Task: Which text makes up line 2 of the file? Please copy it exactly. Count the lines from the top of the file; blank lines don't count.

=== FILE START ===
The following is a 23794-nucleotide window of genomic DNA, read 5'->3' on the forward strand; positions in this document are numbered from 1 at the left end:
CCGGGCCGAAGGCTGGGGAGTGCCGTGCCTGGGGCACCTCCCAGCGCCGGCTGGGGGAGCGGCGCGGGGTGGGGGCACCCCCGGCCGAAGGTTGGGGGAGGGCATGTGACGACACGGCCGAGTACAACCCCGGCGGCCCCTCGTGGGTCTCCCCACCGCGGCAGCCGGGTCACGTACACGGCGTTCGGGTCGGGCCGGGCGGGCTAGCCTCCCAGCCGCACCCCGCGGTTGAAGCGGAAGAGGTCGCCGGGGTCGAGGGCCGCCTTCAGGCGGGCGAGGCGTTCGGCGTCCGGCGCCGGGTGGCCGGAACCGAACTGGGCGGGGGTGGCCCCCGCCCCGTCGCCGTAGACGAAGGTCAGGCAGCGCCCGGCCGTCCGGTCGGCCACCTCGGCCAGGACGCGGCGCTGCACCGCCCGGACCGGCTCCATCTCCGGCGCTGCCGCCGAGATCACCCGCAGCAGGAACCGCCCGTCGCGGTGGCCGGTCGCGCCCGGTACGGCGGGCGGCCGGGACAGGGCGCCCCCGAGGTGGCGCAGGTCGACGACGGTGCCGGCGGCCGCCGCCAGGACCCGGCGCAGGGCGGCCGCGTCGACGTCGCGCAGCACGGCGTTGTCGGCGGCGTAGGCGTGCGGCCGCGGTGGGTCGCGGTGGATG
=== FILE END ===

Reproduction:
CCGGGCCGAAGGCTGGGGAGTGCCGTGCCTGGGGCACCTCCCAGCGCCGGCTGGGGGAGCGGCGCGGGGTGGGGGCACCCCCGGCCGAAGGTTGGGGGAGGGCATGTGACGACACGGCCGAGTACAACCCCGGCGGCCCCTCGTGGGTCTCCCCACCGCGGCAGCCGGGTCACGTACACGGCGTTCGGGTCGGGCCGGGCGGGCTAGCCTCCCAGCCGCACCCCGCGGTTGAAGCGGAAGAGGTCGCCGGGGTCGAGGGCCGCCTTCAGGCGGGCGAGGCGTTCGGCGTCCGGCGCCGGGTGGCCGGAACCGAACTGGGCGGGGGTGGCCCCCGCCCCGTCGCCGTAGACGAAGGTCAGGCAGCGCCCGGCCGTCCGGTCGGCCACCTCGGCCAGGACGCGGCGCTGCACCGCCCGGACCGGCTCCATCTCCGGCGCTGCCGCCGAGATCACCCGCAGCAGGAACCGCCCGTCGCGGTGGCCGGTCGCGCCCGGTACGGCGGGCGGCCGGGACAGGGCGCCCCCGAGGTGGCGCAGGTCGACGACGGTGCCGGCGGCCGCCGCCAGGACCCGGCGCAGGGCGGCCGCGTCGACGTCGCGCAGCACGGCGTTGTCGGCGGCGTAGGCGTGCGGCCGCGGTGGGTCGCGGTGGATG